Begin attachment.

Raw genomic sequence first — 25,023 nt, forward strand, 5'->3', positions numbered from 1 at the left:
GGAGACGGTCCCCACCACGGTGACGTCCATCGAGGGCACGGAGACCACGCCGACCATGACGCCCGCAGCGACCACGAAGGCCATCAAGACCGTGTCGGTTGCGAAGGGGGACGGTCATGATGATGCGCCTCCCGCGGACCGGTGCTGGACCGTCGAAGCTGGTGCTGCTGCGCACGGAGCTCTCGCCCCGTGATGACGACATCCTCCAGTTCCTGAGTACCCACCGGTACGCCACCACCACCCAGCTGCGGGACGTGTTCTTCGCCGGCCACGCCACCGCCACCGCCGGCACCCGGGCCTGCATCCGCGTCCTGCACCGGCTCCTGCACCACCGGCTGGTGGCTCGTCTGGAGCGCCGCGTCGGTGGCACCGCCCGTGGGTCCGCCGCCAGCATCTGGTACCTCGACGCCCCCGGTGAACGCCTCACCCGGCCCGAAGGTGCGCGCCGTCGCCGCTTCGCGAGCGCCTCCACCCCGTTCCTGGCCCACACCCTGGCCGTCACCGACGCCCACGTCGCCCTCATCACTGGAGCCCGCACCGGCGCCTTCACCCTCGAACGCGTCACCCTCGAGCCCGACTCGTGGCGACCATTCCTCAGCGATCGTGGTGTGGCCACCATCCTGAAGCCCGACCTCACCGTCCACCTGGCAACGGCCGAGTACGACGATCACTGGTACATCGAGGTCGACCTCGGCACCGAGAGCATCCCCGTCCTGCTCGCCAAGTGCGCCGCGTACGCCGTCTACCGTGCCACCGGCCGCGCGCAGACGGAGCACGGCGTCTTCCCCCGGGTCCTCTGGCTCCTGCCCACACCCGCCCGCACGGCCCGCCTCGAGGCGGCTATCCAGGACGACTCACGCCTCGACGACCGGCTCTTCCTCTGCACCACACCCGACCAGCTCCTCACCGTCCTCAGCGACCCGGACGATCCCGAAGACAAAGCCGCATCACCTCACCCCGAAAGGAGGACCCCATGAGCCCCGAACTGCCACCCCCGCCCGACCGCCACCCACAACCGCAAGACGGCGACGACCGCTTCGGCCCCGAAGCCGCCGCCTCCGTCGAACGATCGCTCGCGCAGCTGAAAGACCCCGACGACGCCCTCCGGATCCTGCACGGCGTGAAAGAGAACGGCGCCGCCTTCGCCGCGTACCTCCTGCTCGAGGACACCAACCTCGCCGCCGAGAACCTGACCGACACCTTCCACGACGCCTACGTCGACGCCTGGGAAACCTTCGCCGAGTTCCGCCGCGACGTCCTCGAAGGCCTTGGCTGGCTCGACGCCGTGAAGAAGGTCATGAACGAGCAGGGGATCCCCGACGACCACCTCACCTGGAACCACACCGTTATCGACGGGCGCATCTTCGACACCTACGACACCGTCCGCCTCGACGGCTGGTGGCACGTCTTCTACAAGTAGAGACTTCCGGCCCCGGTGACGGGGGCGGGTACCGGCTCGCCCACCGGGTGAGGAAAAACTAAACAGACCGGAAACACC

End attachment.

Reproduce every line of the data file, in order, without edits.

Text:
Raw genomic sequence first — 25,023 nt, forward strand, 5'->3', positions numbered from 1 at the left:
GGAGACGGTCCCCACCACGGTGACGTCCATCGAGGGCACGGAGACCACGCCGACCATGACGCCCGCAGCGACCACGAAGGCCATCAAGACCGTGTCGGTTGCGAAGGGGGACGGTCATGATGATGCGCCTCCCGCGGACCGGTGCTGGACCGTCGAAGCTGGTGCTGCTGCGCACGGAGCTCTCGCCCCGTGATGACGACATCCTCCAGTTCCTGAGTACCCACCGGTACGCCACCACCACCCAGCTGCGGGACGTGTTCTTCGCCGGCCACGCCACCGCCACCGCCGGCACCCGGGCCTGCATCCGCGTCCTGCACCGGCTCCTGCACCACCGGCTGGTGGCTCGTCTGGAGCGCCGCGTCGGTGGCACCGCCCGTGGGTCCGCCGCCAGCATCTGGTACCTCGACGCCCCCGGTGAACGCCTCACCCGGCCCGAAGGTGCGCGCCGTCGCCGCTTCGCGAGCGCCTCCACCCCGTTCCTGGCCCACACCCTGGCCGTCACCGACGCCCACGTCGCCCTCATCACTGGAGCCCGCACCGGCGCCTTCACCCTCGAACGCGTCACCCTCGAGCCCGACTCGTGGCGACCATTCCTCAGCGATCGTGGTGTGGCCACCATCCTGAAGCCCGACCTCACCGTCCACCTGGCAACGGCCGAGTACGACGATCACTGGTACATCGAGGTCGACCTCGGCACCGAGAGCATCCCCGTCCTGCTCGCCAAGTGCGCCGCGTACGCCGTCTACCGTGCCACCGGCCGCGCGCAGACGGAGCACGGCGTCTTCCCCCGGGTCCTCTGGCTCCTGCCCACACCCGCCCGCACGGCCCGCCTCGAGGCGGCTATCCAGGACGACTCACGCCTCGACGACCGGCTCTTCCTCTGCACCACACCCGACCAGCTCCTCACCGTCCTCAGCGACCCGGACGATCCCGAAGACAAAGCCGCATCACCTCACCCCGAAAGGAGGACCCCATGAGCCCCGAACTGCCACCCCCGCCCGACCGCCACCCACAACCGCAAGACGGCGACGACCGCTTCGGCCCCGAAGCCGCCGCCTCCGTCGAACGATCGCTCGCGCAGCTGAAAGACCCCGACGACGCCCTCCGGATCCTGCACGGCGTGAAAGAGAACGGCGCCGCCTTCGCCGCGTACCTCCTGCTCGAGGACACCAACCTCGCCGCCGAGAACCTGACCGACACCTTCCACGACGCCTACGTCGACGCCTGGGAAACCTTCGCCGAGTTCCGCCGCGACGTCCTCGAAGGCCTTGGCTGGCTCGACGCCGTGAAGAAGGTCATGAACGAGCAGGGGATCCCCGACGACCACCTCACCTGGAACCACACCGTTATCGACGGGCGCATCTTCGACACCTACGACACCGTCCGCCTCGACGGCTGGTGGCACGTCTTCTACAAGTAGAGACTTCCGGCCCCGGTGACGGGGGCGGGTACCGGCTCGCCCACCGGGTGAGGAAAAACTAAACAGACCGGAAACACC